Golden age of muscle cars is now

Despite strict emissions limits, concerns about climate change and unpredictable gasoline prices that would make a ’60s hot rodder pull over and weep, Detroit”s modern performance cars could run rings around the classics. And they’re surprisingly affordable when compared with price tags of some exotic cars with similarly high-performing engines.{{more}}

“Back in the 1960s and ’70s, we were looking at 300-, 325-horsepower engines. Now you’ve got 500-, 600-, even 700-horsepower,” said Ken Gross, an automotive historian, museum consultant and journalist. “Never in my lifetime did I think I’d see the day when I could drive a 700-horsepower street car.”

Even the least powerful of today’s sporty cars — say a base V-6 Chevy Camaro, Mustang or Charger — could probably out-corner most 1960s muscle cars, which were renowned for their ability to accelerate, but not to turn or stop.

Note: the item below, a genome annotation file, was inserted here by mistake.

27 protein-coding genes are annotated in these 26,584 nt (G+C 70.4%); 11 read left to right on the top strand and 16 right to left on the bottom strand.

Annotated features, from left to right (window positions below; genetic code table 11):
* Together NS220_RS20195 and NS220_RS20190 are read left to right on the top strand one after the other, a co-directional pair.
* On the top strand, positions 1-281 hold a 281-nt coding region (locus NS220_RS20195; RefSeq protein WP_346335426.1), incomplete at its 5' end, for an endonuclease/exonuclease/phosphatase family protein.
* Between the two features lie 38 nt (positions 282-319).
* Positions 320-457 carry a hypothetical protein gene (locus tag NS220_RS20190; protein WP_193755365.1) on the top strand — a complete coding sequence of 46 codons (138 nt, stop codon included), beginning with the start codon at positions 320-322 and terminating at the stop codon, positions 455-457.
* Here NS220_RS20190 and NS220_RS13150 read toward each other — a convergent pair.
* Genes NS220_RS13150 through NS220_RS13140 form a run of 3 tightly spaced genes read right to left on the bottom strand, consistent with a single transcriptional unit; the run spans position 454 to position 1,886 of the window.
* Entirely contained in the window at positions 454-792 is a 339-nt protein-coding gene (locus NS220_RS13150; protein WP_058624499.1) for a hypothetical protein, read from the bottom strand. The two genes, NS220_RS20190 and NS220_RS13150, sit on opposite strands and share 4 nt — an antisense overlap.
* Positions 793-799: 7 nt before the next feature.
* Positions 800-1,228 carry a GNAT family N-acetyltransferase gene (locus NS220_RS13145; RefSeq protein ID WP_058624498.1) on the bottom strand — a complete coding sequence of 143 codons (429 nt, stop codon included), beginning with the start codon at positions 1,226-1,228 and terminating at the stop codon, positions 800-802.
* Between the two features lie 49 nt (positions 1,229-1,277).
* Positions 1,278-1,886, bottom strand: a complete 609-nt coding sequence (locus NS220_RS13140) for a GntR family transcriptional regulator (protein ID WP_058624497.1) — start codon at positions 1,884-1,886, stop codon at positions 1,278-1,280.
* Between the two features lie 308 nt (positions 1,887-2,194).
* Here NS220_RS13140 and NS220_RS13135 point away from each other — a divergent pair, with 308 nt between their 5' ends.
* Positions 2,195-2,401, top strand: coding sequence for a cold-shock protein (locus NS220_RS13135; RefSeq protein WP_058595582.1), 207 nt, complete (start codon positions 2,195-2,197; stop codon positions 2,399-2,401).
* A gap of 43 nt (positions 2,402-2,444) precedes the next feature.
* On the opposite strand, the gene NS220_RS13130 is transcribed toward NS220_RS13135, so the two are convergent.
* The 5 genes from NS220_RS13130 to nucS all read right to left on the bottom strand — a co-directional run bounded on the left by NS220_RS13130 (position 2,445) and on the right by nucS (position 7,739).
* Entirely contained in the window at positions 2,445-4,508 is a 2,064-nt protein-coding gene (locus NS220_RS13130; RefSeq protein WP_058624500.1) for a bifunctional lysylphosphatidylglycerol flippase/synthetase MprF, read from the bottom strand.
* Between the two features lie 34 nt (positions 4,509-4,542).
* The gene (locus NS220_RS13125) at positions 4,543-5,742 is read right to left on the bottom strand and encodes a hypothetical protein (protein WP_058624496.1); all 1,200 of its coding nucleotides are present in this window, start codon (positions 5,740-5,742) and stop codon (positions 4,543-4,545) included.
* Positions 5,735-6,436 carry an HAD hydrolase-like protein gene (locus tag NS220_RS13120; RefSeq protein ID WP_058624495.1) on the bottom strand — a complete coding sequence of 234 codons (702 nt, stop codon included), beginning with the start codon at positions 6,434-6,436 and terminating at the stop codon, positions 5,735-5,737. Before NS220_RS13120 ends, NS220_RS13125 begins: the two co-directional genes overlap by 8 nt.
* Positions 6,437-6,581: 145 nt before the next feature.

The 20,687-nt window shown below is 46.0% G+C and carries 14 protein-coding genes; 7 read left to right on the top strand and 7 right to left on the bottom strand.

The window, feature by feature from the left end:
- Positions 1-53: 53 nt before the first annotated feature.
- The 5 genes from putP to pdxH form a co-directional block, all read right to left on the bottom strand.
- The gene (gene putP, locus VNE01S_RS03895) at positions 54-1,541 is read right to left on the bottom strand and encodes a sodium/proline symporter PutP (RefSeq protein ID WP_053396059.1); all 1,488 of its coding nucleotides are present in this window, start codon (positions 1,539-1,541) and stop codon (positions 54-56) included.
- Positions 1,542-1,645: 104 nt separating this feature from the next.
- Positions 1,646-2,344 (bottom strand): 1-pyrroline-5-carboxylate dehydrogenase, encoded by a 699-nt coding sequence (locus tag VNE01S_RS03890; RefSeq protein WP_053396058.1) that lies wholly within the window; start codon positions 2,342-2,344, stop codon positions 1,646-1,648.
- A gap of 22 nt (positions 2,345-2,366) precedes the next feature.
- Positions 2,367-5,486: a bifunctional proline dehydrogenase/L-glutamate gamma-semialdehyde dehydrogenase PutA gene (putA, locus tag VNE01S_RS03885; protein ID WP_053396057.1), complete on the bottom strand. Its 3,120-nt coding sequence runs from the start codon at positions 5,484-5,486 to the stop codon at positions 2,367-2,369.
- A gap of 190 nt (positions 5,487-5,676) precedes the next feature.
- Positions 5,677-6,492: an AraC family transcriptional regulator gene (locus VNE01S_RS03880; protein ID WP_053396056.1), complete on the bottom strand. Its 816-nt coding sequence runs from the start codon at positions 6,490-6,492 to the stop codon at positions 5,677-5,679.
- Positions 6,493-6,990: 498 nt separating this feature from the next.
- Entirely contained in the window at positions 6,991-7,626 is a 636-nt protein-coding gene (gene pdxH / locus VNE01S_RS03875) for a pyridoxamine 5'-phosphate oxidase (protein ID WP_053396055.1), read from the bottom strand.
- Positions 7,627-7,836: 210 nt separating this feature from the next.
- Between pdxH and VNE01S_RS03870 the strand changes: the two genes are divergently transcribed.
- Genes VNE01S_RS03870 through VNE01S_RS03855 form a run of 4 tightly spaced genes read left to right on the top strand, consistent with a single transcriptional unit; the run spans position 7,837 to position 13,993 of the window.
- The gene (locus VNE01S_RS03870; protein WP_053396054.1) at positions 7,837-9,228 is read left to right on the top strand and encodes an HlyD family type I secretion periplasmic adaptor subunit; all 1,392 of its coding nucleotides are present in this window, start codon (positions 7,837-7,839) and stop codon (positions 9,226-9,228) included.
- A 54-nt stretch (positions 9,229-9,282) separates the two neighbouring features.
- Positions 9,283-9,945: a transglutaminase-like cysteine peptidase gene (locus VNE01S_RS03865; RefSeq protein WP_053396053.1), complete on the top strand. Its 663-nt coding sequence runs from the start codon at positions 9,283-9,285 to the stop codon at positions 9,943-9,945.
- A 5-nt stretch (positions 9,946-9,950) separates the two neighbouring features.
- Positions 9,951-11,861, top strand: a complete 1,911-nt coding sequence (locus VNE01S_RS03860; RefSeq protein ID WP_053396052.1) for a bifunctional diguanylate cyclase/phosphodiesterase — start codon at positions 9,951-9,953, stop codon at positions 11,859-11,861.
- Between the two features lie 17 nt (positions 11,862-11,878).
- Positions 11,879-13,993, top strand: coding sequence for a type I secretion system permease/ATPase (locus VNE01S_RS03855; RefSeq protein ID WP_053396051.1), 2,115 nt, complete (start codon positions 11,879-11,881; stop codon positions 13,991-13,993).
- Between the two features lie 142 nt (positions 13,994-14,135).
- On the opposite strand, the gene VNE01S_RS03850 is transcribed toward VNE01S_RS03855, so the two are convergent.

“We are living in the Golden Age of the performance car,” said Matt Anderson, curator of transportation at the Henry Ford Museum and Greenfield Village. “The cars from the 1960s and ’70s were good cars, but basic. Not as fast or sophisticated as today’s cars. With new technology, improving fuel economy and reasonable gasoline prices, there’s no end in sight.”

Fiat Chrysler’s Dodge Hellcat engines cram 707 horsepower into the Challenger coupe and Charger sedan.

The 2016 Chevrolet Corvette ZO6 produces 650 horsepower and accelerates to 60 m.p.h. in 2.95 seconds. Watching one launch has more in common with the Millennium Falcon shifting into warp drive than the Corvettes Chevrolet sold when muscle cars and “Star Wars” were new.

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